Leningrad is a very young city, only 300 years old. Under the Czar Peter the Great in 1703 the construction of the Peter and Paul fortress was started on a small island on the estuary of the Neva. The fort was intended as a protection post for the areas taken away from the Swedish king. Following this the port was built, as well as the fortress Kronstadt, the Admiralty and further shipping wharfs and workers quarters. In 1712 the city was so well developed that the Czar was able to bring the government seat here from Moscow and its rise continued. Already in 1726, 90 percent of all imports and exports were through Saint Petersburg. It was a planned city as Brasilia or Canberra in Australia.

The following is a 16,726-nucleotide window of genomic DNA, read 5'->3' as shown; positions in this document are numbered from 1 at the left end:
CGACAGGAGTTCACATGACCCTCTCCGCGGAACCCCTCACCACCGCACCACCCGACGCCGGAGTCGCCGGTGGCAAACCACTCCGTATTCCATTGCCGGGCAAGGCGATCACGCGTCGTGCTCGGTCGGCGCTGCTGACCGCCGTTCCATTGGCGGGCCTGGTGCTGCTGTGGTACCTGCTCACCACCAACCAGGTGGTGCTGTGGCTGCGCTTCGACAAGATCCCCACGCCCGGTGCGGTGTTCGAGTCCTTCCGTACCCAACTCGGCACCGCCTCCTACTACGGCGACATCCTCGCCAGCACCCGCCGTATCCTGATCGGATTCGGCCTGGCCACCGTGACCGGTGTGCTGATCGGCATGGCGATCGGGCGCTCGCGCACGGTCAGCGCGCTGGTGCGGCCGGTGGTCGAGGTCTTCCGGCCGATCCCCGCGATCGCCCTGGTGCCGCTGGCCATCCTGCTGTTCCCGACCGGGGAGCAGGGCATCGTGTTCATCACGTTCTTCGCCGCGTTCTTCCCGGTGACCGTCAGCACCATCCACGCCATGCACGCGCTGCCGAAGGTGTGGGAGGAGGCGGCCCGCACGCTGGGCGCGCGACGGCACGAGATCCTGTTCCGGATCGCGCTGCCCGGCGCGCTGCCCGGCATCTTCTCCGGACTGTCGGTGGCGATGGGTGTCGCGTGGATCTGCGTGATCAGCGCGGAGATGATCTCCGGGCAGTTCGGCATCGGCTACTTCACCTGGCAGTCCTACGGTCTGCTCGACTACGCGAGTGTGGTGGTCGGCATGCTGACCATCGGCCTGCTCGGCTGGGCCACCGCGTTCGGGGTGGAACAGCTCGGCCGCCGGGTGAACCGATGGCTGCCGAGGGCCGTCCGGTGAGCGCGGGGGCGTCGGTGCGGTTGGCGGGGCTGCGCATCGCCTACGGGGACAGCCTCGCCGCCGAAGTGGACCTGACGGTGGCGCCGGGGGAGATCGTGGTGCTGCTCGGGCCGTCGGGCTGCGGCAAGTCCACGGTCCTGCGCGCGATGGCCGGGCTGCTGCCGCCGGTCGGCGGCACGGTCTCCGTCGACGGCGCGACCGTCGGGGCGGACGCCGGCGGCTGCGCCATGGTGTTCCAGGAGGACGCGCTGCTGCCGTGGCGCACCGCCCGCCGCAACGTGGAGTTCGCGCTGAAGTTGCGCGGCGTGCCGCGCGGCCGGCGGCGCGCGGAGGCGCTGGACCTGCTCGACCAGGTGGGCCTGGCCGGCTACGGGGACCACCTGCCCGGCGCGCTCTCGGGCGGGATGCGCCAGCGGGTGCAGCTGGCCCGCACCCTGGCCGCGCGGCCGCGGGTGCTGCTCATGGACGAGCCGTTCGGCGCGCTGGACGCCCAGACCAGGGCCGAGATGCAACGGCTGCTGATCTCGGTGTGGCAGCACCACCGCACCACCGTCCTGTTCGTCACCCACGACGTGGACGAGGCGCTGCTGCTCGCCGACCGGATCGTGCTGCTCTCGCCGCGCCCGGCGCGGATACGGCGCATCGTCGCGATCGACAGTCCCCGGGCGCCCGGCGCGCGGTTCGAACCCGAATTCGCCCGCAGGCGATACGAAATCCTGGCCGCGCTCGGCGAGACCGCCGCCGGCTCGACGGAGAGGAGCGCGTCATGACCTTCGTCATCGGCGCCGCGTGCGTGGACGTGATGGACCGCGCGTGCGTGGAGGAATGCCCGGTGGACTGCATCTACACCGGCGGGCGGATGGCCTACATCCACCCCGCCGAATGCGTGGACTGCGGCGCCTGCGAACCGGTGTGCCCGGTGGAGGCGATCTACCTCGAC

The radial road system from the Admiralty, with ring roads, was the result of a Czar’s decree (Ukas) in 1715. Growth and rise were breathtaking. In 1837 the first Russian railway went from Saint Petersburg to Zarskoje Selo. Traditional industrial activites like textiles or building materials were set up and machinery and paper production grew. The number of workers rose from 21,000 in 1862to 131,000 in 1900. The social position of the workers was however far from good and became critical during the economic crisis 1902-1904. There followed unrest and uprisings which finally escalated to the Russian October Revolution in 1917. In the Second World War the harbor city was besieged from 1941 to the Spring of 1944.